Grantchester returns for a second season with both James Norton (War and Peace) and Robson Green (Reckless) back in their roles as the unlikely partnership of the vicar Sydney Chambers (Norton) and the Inspector Geordie Keating (Norton) who solve crimes and protect the peace in the small village of Grantchester. But if the first season was about setting up the characters and their stories, the second is about growing them and taking them into even darker places. The season gets started immediately on that road in the first episode when Sydney is accused of raping an underage girl who has gone missing and later turns up dead. The death of this girl hangs over the rest of the season and Sydney and Geordie butt heads during investigations into an apparently haunted horse stable where someone turns up hanged, the death of an abusive husband whose wife Geordie apparently had an affair with, the fatal fall of a Cambridge lecturer from the top the college spires, and the death sentence of a teenage boy Sydney and Geordie helped to arrest. With these cases and others as the backdrop, Sydney’s personal life also begins to spiral out of control, as does Geordie’s, and the two begin to fall out with one another. Sydney on his endless quest for love and companionship can’t shake his love for his now unhappily married childhood friend Amanda (TV’s The A Word) and falls deep into drink, both over her and his guilt over the teenager about to be hanged. The season is a brilliant mixture of 1950s mores with a modern twist, and excellently done mysteries that intertwine over the course of the season’s entire six-episode arc. When one mystery is solved, it is not really over, and something thought to be resolved may come back into play to help solve another crime. The writers think things through, and perhaps it works so tightly because it is not stretched too far over too many episodes.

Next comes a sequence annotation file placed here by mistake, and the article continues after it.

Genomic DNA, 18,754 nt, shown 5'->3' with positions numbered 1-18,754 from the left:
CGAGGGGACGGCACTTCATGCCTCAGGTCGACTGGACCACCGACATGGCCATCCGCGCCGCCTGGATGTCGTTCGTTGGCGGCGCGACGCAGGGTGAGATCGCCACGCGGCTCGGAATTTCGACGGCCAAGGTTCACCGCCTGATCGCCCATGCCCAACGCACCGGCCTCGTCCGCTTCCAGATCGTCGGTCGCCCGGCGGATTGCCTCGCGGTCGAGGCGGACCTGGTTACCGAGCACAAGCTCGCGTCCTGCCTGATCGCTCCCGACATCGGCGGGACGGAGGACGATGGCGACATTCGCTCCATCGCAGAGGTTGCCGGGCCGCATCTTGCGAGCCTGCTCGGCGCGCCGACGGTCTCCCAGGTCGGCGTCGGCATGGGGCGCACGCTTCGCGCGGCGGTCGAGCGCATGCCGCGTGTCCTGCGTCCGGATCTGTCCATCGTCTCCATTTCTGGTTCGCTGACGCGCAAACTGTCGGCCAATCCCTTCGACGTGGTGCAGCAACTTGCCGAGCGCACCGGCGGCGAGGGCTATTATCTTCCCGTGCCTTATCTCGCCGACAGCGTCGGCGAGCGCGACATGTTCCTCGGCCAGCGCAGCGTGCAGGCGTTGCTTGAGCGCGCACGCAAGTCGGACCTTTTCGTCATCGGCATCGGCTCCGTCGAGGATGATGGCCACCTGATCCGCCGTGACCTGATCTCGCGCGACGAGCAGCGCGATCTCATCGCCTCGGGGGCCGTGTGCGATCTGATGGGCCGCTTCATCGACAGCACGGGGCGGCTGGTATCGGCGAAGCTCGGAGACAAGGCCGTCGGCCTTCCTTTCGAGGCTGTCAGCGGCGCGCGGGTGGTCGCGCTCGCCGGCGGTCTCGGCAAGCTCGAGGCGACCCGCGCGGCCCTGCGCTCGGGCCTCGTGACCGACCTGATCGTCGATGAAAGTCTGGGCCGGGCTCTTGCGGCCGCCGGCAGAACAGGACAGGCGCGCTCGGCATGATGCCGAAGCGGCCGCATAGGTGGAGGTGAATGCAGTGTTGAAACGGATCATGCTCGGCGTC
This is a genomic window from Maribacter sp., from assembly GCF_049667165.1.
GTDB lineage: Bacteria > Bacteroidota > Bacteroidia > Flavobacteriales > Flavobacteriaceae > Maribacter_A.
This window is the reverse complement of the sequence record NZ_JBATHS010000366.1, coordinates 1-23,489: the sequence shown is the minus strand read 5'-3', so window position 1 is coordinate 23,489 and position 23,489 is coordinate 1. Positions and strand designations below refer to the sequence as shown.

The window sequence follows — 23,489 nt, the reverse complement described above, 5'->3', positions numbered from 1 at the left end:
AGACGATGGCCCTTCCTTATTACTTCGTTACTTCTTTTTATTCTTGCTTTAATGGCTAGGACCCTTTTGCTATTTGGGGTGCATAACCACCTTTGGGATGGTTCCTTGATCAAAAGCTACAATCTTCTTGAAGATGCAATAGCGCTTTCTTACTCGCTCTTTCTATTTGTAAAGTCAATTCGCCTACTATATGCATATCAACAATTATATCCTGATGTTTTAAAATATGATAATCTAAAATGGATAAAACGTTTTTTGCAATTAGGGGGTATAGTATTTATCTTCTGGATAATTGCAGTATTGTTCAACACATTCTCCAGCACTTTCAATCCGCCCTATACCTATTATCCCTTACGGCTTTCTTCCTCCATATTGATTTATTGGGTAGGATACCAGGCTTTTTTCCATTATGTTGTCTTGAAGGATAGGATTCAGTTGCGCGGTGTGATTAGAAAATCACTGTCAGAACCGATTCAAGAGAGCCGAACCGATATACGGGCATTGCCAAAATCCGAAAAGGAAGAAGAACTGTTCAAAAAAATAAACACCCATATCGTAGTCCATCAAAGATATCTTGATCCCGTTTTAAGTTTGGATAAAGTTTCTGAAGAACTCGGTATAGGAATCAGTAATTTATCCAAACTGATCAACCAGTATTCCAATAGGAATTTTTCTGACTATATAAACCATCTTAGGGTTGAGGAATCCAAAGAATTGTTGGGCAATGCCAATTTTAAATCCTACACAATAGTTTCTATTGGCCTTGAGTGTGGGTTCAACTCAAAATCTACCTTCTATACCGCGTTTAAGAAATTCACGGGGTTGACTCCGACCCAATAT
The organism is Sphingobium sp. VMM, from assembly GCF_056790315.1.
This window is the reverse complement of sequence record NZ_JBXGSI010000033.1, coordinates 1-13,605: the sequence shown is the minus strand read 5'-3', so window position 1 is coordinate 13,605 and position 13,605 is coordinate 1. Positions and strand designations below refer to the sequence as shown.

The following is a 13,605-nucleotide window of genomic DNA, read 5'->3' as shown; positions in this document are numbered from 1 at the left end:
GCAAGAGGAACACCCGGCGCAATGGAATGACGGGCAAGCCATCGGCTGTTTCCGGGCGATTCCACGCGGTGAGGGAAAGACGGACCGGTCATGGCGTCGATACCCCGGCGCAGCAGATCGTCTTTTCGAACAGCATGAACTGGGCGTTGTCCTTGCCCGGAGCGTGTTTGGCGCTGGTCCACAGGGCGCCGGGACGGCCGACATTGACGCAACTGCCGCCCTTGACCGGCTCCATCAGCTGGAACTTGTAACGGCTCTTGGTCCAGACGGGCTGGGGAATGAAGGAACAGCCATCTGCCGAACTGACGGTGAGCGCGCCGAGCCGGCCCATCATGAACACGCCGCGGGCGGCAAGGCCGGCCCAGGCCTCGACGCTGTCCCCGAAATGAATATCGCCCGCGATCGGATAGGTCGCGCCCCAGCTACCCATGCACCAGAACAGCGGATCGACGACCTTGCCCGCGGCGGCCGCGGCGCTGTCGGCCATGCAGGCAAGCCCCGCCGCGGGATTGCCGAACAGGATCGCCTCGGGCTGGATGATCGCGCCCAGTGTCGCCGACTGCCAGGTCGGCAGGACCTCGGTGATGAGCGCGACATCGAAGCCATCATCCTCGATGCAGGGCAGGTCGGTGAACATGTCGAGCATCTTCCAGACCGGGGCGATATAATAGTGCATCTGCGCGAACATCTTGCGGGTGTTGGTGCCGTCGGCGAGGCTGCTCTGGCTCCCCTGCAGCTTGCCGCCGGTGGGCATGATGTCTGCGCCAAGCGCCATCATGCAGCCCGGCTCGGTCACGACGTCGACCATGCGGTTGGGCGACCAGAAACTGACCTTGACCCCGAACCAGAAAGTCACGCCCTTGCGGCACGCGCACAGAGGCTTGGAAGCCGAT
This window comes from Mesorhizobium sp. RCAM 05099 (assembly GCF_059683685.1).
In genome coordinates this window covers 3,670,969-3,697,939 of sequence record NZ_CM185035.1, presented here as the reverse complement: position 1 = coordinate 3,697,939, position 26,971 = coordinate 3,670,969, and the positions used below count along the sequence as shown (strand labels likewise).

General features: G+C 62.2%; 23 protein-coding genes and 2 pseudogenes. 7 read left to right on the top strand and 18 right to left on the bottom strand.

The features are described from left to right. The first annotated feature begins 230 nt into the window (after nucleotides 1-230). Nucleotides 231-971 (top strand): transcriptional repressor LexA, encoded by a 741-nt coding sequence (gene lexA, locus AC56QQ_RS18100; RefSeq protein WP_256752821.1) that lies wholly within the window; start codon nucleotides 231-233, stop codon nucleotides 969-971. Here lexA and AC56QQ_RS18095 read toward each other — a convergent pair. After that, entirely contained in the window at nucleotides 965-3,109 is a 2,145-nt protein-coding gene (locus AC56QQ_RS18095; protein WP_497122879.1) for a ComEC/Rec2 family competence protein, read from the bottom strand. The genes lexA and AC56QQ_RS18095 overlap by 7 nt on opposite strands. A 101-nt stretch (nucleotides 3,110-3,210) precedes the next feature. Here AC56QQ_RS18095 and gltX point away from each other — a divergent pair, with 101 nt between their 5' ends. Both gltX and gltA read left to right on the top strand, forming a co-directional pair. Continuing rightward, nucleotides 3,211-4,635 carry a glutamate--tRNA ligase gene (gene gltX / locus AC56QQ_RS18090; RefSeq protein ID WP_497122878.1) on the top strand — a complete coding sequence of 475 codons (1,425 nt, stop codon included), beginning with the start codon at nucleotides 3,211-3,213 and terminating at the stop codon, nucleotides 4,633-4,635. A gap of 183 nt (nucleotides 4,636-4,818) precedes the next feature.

The HD production for Grantchester arrives on Blu-ray in a 1080i AVC transfer from PBS that is acceptable in that it has natural colors, particularly flesh tones, and does not suffer from any motion artifacts or black crush. IT also had good contrast and white balance, no compression noise or aliasing, but there is a lot of strong banding that is distracting. It may very well be inherent in the digital cameras used to record the series.
A simple DTS-HD Master Audio 2.0 stereo mix is included that has good balance and decent enough stereo imaging for this sort of programing material since the series does not have many loud sound effects or action sequences. 5.1 would have been nice to capture the idyllic sounds of the English countryside, but it may just as well be overkill for the mostly dialogue-driven series.
There’s very little extra included with this season. The featurettes include some interviews with the cast and crew discussing the season and show some clips from the new season.
- Making of Grantchester (1.78:1; 1080p/24; 00:10:41)
- Back to Grantchester (1.78:1; 1080p/24; 00:02:07)
- The Trouble with Sidney and Geordie (1.78:1; 1080p/24; 00:02:36)
The Final Assessment
Grantchester continues to be a surprisingly entertaining mystery series running on PBS’s Masterpiece Mystery! programming segment in the States, and on ITV in the UK. The mysteries are interesting and not easily solved and the main characters continue to grow.
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